The Children's Commissioner is warning that money-saving measures will result in the need for a second Royal Commission into abuse in care.
Ministers removed the current inquiry's ability to investigate modern cases of abuse in April to save both cash and time.
Andrew Becroft has now written to the government and urged it to re-instate the inquiry's power to investigate incidences of abuse since 2000.
He is warning the government will be handed an incomplete report if this doesn't happen.
In his letter, Becroft points to a recent video published by Newsroom that shows a young person being tackled, restrained and held in a headlock by Oranga Tamariki staff at a care and protection unit in Christchurch.
An investigation has since been launched, staff at the facility have been stood down and the residence will be temporarily closed.
"We still hear regularly of children in state care talking about abuse. It's a live and an ongoing issue and we don't want the job only three-quarters done," Becroft said.
Internal Affairs Minister Jan Tinetti insisted the inquiry has the discretion to look at modern cases, just not investigate them.
"There's been quite a bit of confusion about that. What we have removed is their ability to look at a systemic investigation; so going into each current care setting and having a systemic investigation. They can still hear from individuals, and they still are, and they can still make recommendations about current care settings."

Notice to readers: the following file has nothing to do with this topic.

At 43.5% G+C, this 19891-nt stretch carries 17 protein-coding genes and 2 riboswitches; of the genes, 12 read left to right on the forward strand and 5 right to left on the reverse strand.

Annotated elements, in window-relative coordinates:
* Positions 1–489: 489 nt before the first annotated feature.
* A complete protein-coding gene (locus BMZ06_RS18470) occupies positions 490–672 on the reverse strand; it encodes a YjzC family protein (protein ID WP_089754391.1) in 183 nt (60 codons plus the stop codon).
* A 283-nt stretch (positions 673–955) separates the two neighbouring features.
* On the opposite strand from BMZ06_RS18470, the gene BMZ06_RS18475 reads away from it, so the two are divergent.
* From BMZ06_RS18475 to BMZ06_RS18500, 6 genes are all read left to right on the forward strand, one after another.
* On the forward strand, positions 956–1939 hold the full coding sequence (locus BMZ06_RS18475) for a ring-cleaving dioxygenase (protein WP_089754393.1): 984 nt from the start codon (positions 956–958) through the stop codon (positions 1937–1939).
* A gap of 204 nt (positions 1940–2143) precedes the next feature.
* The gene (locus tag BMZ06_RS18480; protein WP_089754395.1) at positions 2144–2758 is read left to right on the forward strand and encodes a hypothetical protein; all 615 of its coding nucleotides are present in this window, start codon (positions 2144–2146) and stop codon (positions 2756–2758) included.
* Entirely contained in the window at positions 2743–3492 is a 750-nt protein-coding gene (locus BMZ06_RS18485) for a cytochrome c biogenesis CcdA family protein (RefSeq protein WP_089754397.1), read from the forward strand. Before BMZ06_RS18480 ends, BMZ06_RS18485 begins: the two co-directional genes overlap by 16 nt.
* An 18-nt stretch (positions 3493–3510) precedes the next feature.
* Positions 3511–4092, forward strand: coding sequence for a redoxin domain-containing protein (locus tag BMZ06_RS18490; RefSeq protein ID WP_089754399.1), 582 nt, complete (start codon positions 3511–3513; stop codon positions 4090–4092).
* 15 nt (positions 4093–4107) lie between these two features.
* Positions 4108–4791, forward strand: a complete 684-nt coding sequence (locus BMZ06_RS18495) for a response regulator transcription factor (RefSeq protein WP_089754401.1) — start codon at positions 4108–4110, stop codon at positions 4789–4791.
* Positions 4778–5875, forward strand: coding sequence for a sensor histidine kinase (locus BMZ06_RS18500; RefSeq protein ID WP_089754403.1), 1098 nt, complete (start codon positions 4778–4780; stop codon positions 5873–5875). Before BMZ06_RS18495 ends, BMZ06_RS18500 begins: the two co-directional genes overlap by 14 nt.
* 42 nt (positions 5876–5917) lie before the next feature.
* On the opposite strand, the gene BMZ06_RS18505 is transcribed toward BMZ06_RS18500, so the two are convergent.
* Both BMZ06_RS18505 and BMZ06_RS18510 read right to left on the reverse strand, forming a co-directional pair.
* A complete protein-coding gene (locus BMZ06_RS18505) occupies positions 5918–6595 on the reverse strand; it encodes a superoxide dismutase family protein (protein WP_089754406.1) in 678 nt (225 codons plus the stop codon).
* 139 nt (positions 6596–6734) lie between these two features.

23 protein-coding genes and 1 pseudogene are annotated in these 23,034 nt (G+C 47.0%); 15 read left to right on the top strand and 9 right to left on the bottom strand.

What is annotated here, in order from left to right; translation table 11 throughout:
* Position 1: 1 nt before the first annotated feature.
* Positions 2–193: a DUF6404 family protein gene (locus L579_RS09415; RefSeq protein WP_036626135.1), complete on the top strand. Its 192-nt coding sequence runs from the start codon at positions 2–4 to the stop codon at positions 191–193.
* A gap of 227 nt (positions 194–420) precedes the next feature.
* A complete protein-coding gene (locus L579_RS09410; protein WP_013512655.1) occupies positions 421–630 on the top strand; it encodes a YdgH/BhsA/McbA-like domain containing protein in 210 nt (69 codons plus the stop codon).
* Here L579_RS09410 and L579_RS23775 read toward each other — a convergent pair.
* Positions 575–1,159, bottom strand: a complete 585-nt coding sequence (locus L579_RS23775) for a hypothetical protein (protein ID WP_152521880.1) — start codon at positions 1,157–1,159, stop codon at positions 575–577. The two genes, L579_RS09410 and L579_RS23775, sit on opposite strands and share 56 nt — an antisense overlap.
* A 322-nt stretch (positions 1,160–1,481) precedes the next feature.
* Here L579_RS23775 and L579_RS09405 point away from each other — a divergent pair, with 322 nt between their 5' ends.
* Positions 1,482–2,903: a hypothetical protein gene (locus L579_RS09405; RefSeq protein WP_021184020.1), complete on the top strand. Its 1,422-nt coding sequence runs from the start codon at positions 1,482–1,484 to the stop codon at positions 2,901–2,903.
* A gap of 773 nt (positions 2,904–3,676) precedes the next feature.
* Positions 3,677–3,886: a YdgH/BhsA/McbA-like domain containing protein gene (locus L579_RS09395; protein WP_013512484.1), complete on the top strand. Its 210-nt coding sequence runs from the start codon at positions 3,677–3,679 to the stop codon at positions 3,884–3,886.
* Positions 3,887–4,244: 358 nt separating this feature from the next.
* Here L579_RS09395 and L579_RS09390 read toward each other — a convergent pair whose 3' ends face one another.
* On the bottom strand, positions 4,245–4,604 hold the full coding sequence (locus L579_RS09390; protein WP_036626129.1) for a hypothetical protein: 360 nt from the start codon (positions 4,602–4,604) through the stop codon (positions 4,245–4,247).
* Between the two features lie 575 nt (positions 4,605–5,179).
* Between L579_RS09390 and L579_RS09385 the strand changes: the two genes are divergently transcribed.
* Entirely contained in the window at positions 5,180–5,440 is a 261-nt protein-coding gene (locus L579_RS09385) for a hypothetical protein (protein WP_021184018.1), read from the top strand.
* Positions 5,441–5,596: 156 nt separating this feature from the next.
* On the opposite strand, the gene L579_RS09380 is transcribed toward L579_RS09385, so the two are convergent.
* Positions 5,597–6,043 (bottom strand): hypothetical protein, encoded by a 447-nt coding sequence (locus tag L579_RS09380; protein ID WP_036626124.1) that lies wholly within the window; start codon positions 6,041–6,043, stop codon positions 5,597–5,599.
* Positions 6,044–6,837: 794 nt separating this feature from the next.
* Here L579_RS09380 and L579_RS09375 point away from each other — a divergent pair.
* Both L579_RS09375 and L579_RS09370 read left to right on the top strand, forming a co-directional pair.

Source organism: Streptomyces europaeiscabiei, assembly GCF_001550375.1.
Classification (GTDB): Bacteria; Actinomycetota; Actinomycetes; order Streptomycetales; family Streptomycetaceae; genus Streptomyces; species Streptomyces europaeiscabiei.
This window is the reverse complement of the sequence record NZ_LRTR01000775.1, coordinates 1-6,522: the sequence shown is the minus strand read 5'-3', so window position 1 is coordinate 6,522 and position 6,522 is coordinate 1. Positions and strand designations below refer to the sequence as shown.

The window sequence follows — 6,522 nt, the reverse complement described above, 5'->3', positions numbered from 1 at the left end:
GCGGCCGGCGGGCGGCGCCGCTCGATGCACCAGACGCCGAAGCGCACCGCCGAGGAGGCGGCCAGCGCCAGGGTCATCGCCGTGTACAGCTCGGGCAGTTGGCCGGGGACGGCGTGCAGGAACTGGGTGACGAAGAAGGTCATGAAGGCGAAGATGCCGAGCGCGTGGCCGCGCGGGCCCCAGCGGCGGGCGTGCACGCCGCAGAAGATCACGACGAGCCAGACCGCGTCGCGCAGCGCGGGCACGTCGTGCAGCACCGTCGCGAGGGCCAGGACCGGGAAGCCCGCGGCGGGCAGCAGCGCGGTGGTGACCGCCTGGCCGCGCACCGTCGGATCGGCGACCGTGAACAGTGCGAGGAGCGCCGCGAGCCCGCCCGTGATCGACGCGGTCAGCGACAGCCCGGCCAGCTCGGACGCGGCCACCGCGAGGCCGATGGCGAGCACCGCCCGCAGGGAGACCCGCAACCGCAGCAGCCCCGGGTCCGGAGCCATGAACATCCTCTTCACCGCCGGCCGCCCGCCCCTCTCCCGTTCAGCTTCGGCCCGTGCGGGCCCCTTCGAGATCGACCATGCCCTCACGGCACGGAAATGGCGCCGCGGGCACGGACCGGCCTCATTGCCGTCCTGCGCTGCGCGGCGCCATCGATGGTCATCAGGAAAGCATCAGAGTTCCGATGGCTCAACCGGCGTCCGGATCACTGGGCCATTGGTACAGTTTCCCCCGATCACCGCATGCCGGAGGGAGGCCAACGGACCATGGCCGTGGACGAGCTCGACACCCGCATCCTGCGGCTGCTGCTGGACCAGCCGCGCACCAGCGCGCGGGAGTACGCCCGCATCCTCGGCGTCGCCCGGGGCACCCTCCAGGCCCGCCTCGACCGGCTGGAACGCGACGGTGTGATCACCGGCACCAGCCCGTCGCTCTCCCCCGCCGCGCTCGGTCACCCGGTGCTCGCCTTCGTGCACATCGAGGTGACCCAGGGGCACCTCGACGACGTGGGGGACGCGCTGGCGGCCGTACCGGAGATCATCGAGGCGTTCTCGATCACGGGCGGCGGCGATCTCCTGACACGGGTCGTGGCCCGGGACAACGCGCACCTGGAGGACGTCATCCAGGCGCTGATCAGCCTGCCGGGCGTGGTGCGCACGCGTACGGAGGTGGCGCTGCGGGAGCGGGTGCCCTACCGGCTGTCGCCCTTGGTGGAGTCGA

The Royal Commission estimates up to 57,000 children and adults have been abused in care since 1999.
Becroft expected some of those people will believe their experiences don't matter because of the government's decision.
"I think it's all too easy for us as adults to sort of say historic allegations are more significant. Actually we all stand condemned I think, me included, if we don't commit ourselves to hearing now what's also going on. I think that's so crucial."
If the government refuses to reverse its decision, Becroft feared another Royal Commission would be needed in future to investigate the abuse experienced over the last 21 years.
Sonja Cooper, a lawyer representing more than a thousand abuse survivors, shared the same fear.
"It is cutting it off at its knees and, of course, there will be calls for another Royal Commission to be set up to do the job of looking at what's going on now and what needs to be done. It's already clear from those of us that work in this area that actually their current model is a complete and utter failure."
Tinetti said the Government will not reverse the changes.
"The Royal Commission has always been for the historic abuse in state care and faith-based institutions from 1950 to 1999. This is not the vehicle for current care setting and to investigate the current care settings."
There are reviews into modern care providers underway and anyone wanting to make a complaint about the treatment of a child or person in care can contact the Children's Commissioner, the Ombudsman or the police, she said.
Commission chair Judge Coral Shaw said: "The Royal Commission can also consider contemporary issues and experiences so that recommendations can be made to avoid future abuse."
The Royal Commission said it welcomed public discussion on how abuse can be prevented now and in the future and remained committed to revealing the extent of historical abuse.